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"If You Were Me": Proxy Respondents' Biases in Population Health Surveys

Abstract : Proxy respondents are widely used in population health surveys to maximize response rates. When surveys target frail elderly, the measurement error is expected to be smaller than selection or participation biases. However, in the literature on elderly needs for care, proxy use is most often considered with a dummy variable in which endogeneity with subjects' health status is rarely scrutinised in a robust way. Pitfalls of this choice extend beyond methodological issues. Indeed, the mismeasurement of needs for care with daily activities might lead to irrelevant social policies or to private initiatives that try to address those needs. This paper proposes a comprehensive and tractable strategy supported by various robustness checks to cope with the suspected endogeneity of proxy use to the unobserved health status of subjects in reports of needs for care with activities of daily living. Proxy respondents' subjectivity is found to inflate the needs of the elderly who are replaced or assisted in answering the questionnaire and to deflate the probability of unmet or undermet needs.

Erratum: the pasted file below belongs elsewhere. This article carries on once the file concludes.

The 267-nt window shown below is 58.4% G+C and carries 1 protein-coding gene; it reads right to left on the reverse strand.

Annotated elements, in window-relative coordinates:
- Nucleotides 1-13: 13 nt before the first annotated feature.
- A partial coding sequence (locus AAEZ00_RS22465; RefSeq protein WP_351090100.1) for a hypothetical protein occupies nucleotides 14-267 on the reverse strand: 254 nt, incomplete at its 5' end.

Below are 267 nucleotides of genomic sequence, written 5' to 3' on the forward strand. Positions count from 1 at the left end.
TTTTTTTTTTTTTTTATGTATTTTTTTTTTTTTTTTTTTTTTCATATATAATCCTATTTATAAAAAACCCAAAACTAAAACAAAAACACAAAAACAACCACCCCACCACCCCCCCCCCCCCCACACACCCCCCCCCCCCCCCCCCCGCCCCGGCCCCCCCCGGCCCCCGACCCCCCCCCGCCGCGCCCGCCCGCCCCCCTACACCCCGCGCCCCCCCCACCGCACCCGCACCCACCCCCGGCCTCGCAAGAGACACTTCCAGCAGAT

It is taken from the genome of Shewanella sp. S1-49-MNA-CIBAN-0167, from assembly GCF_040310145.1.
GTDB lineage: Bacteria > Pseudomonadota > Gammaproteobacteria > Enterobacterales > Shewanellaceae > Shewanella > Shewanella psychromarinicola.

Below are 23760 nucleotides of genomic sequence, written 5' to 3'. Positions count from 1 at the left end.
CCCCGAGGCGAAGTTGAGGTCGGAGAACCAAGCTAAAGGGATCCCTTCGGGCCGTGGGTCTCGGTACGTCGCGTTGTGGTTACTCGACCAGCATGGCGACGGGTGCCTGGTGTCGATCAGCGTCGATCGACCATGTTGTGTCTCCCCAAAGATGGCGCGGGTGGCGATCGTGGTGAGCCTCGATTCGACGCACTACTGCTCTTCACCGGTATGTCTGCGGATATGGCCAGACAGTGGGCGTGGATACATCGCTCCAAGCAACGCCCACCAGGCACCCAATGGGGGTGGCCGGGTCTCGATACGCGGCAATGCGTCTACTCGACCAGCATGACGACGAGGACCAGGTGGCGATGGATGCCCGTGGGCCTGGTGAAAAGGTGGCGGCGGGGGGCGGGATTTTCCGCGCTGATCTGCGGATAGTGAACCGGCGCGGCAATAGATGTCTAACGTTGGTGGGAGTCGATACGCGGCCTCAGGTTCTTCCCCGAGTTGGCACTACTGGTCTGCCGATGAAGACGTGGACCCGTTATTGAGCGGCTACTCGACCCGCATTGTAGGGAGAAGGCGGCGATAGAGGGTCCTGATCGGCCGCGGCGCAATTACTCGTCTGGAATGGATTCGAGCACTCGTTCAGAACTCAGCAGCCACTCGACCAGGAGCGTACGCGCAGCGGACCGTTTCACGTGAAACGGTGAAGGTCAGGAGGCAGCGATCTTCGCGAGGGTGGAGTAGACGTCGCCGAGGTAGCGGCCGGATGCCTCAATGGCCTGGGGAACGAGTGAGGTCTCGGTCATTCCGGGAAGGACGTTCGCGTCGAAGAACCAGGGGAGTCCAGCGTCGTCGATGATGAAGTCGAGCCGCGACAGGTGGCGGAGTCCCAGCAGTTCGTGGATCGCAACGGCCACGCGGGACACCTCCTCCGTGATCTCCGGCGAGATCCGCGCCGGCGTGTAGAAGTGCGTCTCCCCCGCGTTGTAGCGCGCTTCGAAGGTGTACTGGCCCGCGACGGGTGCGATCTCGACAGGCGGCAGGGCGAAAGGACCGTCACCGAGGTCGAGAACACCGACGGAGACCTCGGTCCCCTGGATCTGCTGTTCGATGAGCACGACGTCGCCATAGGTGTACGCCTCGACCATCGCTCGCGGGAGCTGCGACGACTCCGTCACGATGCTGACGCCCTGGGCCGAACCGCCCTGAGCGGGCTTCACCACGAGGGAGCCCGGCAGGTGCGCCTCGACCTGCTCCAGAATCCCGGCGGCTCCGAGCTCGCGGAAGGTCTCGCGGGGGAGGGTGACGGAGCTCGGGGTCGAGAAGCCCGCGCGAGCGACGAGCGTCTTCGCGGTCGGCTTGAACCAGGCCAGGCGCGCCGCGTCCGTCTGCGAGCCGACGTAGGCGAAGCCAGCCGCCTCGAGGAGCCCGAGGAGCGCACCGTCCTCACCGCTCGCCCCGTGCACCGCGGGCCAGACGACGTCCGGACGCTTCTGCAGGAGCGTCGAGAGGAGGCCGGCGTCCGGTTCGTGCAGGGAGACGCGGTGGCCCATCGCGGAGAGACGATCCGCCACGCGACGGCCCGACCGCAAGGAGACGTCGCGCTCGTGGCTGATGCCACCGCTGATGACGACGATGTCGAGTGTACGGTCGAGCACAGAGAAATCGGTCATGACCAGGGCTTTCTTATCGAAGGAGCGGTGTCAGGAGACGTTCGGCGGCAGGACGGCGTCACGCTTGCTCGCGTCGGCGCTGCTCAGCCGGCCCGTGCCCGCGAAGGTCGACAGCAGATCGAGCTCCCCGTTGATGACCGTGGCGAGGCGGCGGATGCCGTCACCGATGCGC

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Contributor : Charles Lai Tong <>
Submitted on : Wednesday, February 20, 2019 - 11:30:11 AM
Last modification on : Wednesday, August 5, 2020 - 3:15:43 AM


WP 2019 - Nr 05.pdf
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  • HAL Id : halshs-02036434, version 1



Bérengère Davin, Xavier Joutard, Alain Paraponaris. "If You Were Me": Proxy Respondents' Biases in Population Health Surveys. 2019. ⟨halshs-02036434⟩



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